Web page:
Nike Engineers soccer ball with truer flight, cool technology

True bullet flight. The kind of flight that field players and goalies can enjoy. It takes updated technology to make it happen and Nike

NKE
thinks they have achieved the goal with the new Nike Flight ball, claiming the ball has 30% truer flight thanks to its AerowSculpt design that took eight years, 1,700 lab hours and 68 unique iterations to complete.

The goal through it all, says Kieran Ronan, Nike’s senior director for global football equipment, was to create consistency. Whether it was athlete comments from 20 years ago or comments today, athletes have all said the same thing. “They are looking for consistency in feel, touch and flight,” explains Ronan. When Ronan and the team at the Nike Innovation Equipment Lab started this project eight years ago, they knew achieving consistency in flight accomplished all three.

Getting this consistency started with engineering. The resulting flight ball features AerowSculpt designed grooves, a fused four panel exterior, and the use of Nike All Conditions Control 3D ink to print “micro flaps” on the exterior of the ball to help the trainee. Lab tests – and anecdotal responses from the 800 athletes used in the process – with a robotic leg mimicking terrain-specific strikes developed 30% truer flight, improving flight consistency.

It all starts with the AerowSculpt molding into the surface of the ball. The first iteration offered square shaped grooves. From there, the engineers tested. They played with the shape of the furrow, its depth and width. “You change and it gets better or worse and if it gets better, you start over,” Ronan says. “Thanks to the tests, the numbers started to line up. Everything that is done in the lab is rooted in science. Here we are able to detect small differences in performance that may not be noticeable by most athletes, but when those small differences are repeated 68 times the result is a noticeable jump in performance.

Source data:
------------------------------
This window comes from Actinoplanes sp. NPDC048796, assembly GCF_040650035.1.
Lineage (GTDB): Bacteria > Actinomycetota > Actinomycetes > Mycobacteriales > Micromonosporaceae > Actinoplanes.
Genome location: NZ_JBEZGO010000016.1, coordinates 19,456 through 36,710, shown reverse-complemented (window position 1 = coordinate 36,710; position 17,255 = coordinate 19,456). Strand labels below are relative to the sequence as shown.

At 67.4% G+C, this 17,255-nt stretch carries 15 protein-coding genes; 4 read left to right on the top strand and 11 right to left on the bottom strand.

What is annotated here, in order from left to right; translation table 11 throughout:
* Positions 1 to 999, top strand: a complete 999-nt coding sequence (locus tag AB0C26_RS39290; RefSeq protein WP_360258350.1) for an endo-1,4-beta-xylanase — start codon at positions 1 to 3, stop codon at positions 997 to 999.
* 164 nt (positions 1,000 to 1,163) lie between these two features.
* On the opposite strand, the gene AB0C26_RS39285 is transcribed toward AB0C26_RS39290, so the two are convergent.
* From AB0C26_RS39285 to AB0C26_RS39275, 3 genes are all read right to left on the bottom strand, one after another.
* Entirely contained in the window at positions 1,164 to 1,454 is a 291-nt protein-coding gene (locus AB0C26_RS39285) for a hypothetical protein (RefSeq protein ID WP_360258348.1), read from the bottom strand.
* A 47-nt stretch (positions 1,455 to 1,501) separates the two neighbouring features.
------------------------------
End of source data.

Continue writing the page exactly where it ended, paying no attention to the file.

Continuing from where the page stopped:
A ball typically wobbles as it flies, with air gripping the smooth surface creating a wake and causing changes in direction. This can lead to missed shots and disconnected passes. Patented AerowSculpt technology moves force around the ball, rather than letting it grab the surface. During the design process, engineers added sculpted rafters and explored several features to create a geometric pattern to promote stable flight. The grooves promote the movement of air around the ball rather than having air grip on the surface, similar to dimples on a golf ball.

To further improve aerodynamic flight, Nike shrinks its 12-panel ball to four, a 40% reduction in stiff seams to create a bigger sweet spot for feel and control, Ronan says.

Nike reused its Nike All Conditions Control 3D ink, originally introduced in 2014, to let the ink lift off the smooth surface of the ball, helping to create “micro flaps,” an industry idea. aerospace, to further enhance the aerodynamic nature of flight. in conjunction with the AerowSculpt design.

“I’ve always been a player who can hit a ball from a distance with proper technique, so having a ball, like the Nike Flight ball, that has less drag gives me the confidence that my technique for hitting it will be predictable. and consistent with how it should get out of my foot, “says Carli Lloyd of the United States Women’s National Team.” There’s no better feeling than kicking a ball and knowing it’s is true every time you hit it. “

Launched in a stark black ink on a white exterior with many aesthetic appeals to the technology and science behind the design, expect the next few weeks to feature the ball in a series of new league-specific designs, including included for the NWSL, English Premier League and Serie A. Regardless of the graphics application, every design has been measured and tested by Nike’s engineering team so that “everything that ends up on the ball,” says Ronan, “gives the same consistency, here in the United States or the United States. Premier League, in Russia or elsewhere.

Ronan says that during the process of creating the Nike Flight ball, the team used a mixture of science and athletic experience to help guide the end result. “Numbers don’t lie, and numbers help remove the emotion from making certain decisions,” he says. “Sometimes it’s pure joy and seeing people light up (during the ball test) where we know what the numbers are telling us. We can talk about how the science of the lab intertwines with the joy and art of the game and the passion that people put into it, whether in the field or in the team behind the product.


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